Wildland fires are nothing new, but their current impact is dramatic. So far, in 2020, about 8.5 million acres have burned across the U.S. The financial toll is mind-boggling. In 2018, estimates of wildfire damage were about $18 billion. So far this year, nearly 33,000 people have been involved in fighting wildfires and 12 are dead—not including civilians. Most of these fires were preventable; approximately 87 percent of wildfires are caused by people. Responsible recreation during wildfire season can make a difference.
The vast majority of small fires are put out. But strong winds and critically dry fuels can turn a spark or neglected campfire into a “megafire,” which can have an extraordinary impact on local populations and the environment. Not only are forests and grasslands scorched, people lose homes, businesses and, tragically, their lives. Forest closures and hazardous air conditions devastate local economies. Fuels and forests have built up in the absence of natural wildfires over the past century, leading to a contagious tinderbox in many forestlands. Warmer, drier summers and increased human-caused ignitions have dramatically increased the length of the average fire season.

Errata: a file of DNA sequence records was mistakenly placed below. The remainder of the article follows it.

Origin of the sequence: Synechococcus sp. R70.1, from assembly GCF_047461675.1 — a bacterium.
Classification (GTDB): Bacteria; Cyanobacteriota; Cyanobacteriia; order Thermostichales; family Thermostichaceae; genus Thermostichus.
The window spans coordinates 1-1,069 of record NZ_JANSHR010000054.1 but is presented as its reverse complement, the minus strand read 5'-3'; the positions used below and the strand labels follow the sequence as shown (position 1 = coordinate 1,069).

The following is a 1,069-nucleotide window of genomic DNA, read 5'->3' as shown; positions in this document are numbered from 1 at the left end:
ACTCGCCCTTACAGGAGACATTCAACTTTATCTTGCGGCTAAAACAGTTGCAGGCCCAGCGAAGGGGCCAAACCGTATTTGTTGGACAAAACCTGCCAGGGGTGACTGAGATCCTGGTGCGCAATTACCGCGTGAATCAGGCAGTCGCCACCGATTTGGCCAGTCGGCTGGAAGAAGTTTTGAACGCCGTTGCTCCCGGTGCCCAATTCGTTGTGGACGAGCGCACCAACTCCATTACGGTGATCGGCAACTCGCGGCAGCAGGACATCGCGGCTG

Susan Prichard, fire ecologist at University of Washington, says that the balance of human- versus lightning-started fires varies from place to place, year to year. But it’s important to understand that since most camping takes place at the height of fire season, fire irresponsibility coincides with wind and dry forests. “Even though it seems like the West is burning up (historically, there have always been wildfires), there are still many places under a fire deficit,” explains Prichard. “There will always be fire danger, and, while we’re very good at extinguishing them in this country (97 to 98 percent of fire starts are put out, it’s only 2-3 percent that get away), any fire, even a small one, has the potential to explode.”
Oddly enough, there’s evidence that the COVID-19 pandemic is fueling this season’s devastating blazes. Stacy Corless, Supervisor for Mono County, CA, reports that this summer, “our forests (like most others throughout the West, maybe the nation) saw big increases in visitation.” With many visitors new to camping and the outdoors, there was a likely gap in terms of understanding and following rules. “We saw some bad behavior—illegal campfires and camping, trash left behind, and lots of crowds,” Corless notes, “There seemed to be little awareness of wildfire danger, or the impact on the land.”